After auditioning for Speaker of the House Sam Rayburn of Texas, Irving Swanson began a near decade-long career as House Reading Clerk.
Image courtesy of Irving Swanson, provided by the Office of the Historian, U.S. House of Representatives
Irving Swanson in the U.S. Navy
<em>Irving Swanson in the U.S. Navy</em>/tiles/non-collection/o/oh_swanson_uniform.xml
Irving Swanson served in the U.S. Navy during World War II as a liaison with Capitol Hill offices.
Image courtesy of Irving Swanson, provided by the Office of the Historian, U.S. House of Representatives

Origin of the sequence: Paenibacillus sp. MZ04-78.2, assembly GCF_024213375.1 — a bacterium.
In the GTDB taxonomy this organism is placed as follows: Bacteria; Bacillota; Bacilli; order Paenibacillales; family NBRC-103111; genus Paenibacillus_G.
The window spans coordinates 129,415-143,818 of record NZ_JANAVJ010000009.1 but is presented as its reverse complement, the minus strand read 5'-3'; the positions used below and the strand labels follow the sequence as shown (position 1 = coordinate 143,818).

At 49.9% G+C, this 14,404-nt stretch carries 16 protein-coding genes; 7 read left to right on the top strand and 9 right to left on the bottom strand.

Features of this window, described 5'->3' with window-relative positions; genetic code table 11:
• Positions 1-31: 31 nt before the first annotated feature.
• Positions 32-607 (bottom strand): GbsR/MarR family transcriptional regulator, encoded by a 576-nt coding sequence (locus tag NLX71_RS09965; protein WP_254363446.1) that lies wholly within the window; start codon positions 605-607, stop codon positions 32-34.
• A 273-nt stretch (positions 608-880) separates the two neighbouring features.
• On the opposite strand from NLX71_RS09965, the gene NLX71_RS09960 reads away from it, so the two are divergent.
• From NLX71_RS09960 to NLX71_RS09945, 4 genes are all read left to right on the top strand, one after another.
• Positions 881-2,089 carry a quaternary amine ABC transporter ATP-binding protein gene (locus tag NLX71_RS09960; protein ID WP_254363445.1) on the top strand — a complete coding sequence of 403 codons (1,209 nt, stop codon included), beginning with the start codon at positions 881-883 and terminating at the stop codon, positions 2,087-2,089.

Irving Swanson with Representative Richard Nixon of California
<em>Irving Swanson with Representative Richard Nixon of California</em>/tiles/non-collection/o/oh_swanson_glee.xml
Irving Swanson stands over the right shoulder of Representative Richard M. Nixon of California (seated at piano). Swanson remarked, “I was very friendly with Nixon at that time. He had a good staff.”
Image courtesy of Irving Swanson, provided by the Office of the Historian, U.S. House of Representatives